Gladwell Wants Attendees' Ideas for Conference Keynote Talk

By SHRM Online staff Apr 26, 2012

Malcolm Gladwell

Has HR reached the tipping point for management practices such as mobile work? How can HR harness the “blink” principles in evaluating job candidates and employees?

Those are some suggested topics Society for Human Resource Management (SHRM) members have posted for New York Times best-selling author Malcolm Gladwell when he speaks at the June 25, 2012, general session at SHRM’s 64th Annual Conference & Exposition in Atlanta.

Conference attendees can submit topic ideas to the author of The Tipping Point: How Little Things Can Make a Big Difference (Little, Brown, 2000), Blink: The Power of Thinking Without Thinking (Little, Brown, 2005),Outliers: The Story of Success (Little, Brown, 2008) and What the Dog Saw (Little, Brown, 2009).

Suggestions should be submitted at by May 11, 2012.

Gladwell will customize his talk specifically for our audience, “and putting the direction of that talk into the hands of our attendees is very exciting” and “a privilege,” said Letty Kluttz, SPHR, MBA, manager of conference programming for SHRM.

In the recent past, Gladwell has spoken about:

  • “The laws of cool.” Gladwell discussed why some ideas or behaviors take off and others don’t.
  • The new influencers. Gladwell showed how consumer choices increasingly are driven by people whose personality makes them socially influential in setting marketplace trends.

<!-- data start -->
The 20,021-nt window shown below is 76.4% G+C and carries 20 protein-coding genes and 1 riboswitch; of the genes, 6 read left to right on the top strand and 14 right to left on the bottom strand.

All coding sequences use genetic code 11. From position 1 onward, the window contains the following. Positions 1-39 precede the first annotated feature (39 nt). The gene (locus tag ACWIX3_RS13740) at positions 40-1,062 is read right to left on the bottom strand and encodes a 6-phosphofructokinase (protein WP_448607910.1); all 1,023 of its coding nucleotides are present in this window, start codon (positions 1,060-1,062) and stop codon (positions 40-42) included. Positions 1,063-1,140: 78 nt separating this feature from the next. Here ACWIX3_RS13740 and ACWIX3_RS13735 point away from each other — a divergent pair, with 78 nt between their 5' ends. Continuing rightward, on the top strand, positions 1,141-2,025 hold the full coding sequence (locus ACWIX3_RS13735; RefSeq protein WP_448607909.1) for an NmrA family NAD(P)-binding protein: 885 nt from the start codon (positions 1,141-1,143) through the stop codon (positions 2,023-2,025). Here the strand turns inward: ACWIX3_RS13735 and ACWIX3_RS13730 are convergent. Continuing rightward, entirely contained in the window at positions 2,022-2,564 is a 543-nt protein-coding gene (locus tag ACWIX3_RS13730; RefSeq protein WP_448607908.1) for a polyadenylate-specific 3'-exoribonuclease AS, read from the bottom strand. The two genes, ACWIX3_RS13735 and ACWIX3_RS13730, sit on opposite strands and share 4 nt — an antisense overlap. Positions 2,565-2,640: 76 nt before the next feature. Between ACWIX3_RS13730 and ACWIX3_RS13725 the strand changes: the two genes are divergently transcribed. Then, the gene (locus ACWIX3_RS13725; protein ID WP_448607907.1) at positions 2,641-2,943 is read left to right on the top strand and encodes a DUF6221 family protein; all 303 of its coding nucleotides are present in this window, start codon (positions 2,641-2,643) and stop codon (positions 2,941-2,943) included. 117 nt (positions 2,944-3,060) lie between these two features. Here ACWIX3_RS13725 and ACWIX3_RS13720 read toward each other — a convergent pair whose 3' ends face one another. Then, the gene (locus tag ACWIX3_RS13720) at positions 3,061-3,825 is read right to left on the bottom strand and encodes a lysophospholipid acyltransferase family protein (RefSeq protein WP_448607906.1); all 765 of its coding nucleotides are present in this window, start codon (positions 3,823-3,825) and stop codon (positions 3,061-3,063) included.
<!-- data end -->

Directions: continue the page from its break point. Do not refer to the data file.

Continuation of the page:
• The levers of change. Gladwell talked about the “power of context” and other insights businesses can use to promote internal institutional change.
  • The “stickiness” factor. Gladwell looked at the success “Sesame Street” has enjoyed through its effective, memorable communication.
  • The intuitive manager. Gladwell drew lessons from professional athletes, musicians and others and focuses on how intuition can be developed for business decision-makers.

Gladwell has been a staff writer for The New Yorker magazine since 1996 and was a Washington Post reporter from 1987-1996. Time magazinein 2005named him one of its 100 Most Influential People in the business world, Newsweek listed him among its Top 10 New Thought Leaders of the Decade; Foreign Policy magazine in 2009 included him in its Top 100 Global Thinkers, and in 2007, 2009 and 2011,Forbes named him to its Top 50 Thinkers, itsbiennial ranking of management thinkers in business.


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